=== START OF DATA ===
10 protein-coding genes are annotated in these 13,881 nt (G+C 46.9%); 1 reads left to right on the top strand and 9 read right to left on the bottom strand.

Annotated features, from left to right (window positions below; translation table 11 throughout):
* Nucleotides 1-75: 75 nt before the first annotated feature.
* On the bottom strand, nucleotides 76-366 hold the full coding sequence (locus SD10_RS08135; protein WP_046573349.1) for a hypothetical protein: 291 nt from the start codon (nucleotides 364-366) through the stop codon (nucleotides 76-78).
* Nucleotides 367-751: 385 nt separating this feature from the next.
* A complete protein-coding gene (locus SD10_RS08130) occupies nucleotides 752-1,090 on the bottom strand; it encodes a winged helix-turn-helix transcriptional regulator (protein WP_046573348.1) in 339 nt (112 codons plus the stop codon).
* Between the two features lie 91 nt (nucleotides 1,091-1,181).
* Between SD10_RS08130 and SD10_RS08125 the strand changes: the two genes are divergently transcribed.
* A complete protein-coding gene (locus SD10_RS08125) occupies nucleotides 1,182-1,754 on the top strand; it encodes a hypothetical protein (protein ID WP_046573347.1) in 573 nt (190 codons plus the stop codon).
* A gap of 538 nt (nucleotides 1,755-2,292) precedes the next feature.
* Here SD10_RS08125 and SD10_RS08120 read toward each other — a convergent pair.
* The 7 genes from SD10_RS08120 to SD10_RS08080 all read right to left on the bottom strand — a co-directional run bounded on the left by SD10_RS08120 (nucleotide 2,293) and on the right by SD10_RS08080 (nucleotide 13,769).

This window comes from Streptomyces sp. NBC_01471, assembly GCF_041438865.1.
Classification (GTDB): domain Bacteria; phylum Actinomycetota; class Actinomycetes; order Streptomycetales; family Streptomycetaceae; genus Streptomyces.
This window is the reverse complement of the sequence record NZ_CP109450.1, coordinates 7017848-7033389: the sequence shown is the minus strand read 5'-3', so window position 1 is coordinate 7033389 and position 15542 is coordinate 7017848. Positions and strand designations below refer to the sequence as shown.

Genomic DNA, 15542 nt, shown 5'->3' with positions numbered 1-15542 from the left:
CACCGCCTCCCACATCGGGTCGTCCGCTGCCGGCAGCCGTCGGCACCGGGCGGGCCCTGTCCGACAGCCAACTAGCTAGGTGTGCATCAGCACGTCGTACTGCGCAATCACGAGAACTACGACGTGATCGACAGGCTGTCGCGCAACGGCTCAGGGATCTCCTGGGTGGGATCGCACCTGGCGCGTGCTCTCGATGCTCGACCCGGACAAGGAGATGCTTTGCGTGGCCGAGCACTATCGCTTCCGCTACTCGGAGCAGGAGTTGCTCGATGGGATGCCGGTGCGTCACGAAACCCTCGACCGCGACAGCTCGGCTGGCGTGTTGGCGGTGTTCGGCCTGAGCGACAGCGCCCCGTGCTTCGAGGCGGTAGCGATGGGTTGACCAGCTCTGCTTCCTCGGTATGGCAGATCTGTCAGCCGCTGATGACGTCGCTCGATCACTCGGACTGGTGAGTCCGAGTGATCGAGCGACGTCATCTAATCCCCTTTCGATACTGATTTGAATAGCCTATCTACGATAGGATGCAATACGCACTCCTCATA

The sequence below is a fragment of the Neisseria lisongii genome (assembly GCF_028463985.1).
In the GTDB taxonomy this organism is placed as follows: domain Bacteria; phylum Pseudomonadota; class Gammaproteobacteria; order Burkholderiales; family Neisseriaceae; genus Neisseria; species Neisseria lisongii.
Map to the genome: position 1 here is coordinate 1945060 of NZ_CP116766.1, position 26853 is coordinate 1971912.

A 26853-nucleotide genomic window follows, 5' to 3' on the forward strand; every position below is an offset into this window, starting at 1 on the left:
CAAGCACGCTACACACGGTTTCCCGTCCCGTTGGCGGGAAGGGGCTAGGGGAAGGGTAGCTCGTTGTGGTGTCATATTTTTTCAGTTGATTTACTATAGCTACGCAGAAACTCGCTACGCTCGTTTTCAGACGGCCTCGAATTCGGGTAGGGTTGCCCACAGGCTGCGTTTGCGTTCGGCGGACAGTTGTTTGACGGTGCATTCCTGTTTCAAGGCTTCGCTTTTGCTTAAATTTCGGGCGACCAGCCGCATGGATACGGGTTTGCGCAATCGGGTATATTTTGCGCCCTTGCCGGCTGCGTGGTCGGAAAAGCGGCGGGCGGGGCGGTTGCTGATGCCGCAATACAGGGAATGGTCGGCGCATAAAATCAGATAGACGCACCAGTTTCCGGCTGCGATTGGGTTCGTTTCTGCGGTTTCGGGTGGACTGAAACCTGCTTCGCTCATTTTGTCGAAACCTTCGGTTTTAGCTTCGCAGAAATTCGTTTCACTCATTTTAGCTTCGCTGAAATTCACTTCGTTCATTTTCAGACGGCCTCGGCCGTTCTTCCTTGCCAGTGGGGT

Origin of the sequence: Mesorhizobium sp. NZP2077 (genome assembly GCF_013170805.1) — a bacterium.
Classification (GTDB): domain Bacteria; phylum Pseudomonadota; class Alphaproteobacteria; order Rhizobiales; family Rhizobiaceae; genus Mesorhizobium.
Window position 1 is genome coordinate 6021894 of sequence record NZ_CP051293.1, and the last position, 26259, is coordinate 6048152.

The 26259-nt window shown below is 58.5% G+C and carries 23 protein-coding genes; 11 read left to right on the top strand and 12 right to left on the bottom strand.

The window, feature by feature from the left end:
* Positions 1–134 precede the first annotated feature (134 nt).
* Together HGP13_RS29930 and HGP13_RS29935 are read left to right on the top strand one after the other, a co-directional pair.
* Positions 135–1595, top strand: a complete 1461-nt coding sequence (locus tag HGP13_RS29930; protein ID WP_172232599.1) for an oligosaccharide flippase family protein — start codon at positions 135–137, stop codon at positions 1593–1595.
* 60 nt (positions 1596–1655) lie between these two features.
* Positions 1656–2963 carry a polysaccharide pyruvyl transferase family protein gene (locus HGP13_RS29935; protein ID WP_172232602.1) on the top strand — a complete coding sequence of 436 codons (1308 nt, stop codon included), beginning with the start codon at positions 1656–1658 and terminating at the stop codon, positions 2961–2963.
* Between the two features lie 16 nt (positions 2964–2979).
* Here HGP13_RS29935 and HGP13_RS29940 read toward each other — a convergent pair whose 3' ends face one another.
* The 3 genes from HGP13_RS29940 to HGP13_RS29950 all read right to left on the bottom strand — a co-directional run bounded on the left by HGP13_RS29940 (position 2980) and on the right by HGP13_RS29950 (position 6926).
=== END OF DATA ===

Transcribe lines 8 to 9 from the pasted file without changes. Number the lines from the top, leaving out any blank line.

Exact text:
* Between SD10_RS08130 and SD10_RS08125 the strand changes: the two genes are divergently transcribed.
* A complete protein-coding gene (locus SD10_RS08125) occupies nucleotides 1,182-1,754 on the top strand; it encodes a hypothetical protein (protein ID WP_046573347.1) in 573 nt (190 codons plus the stop codon).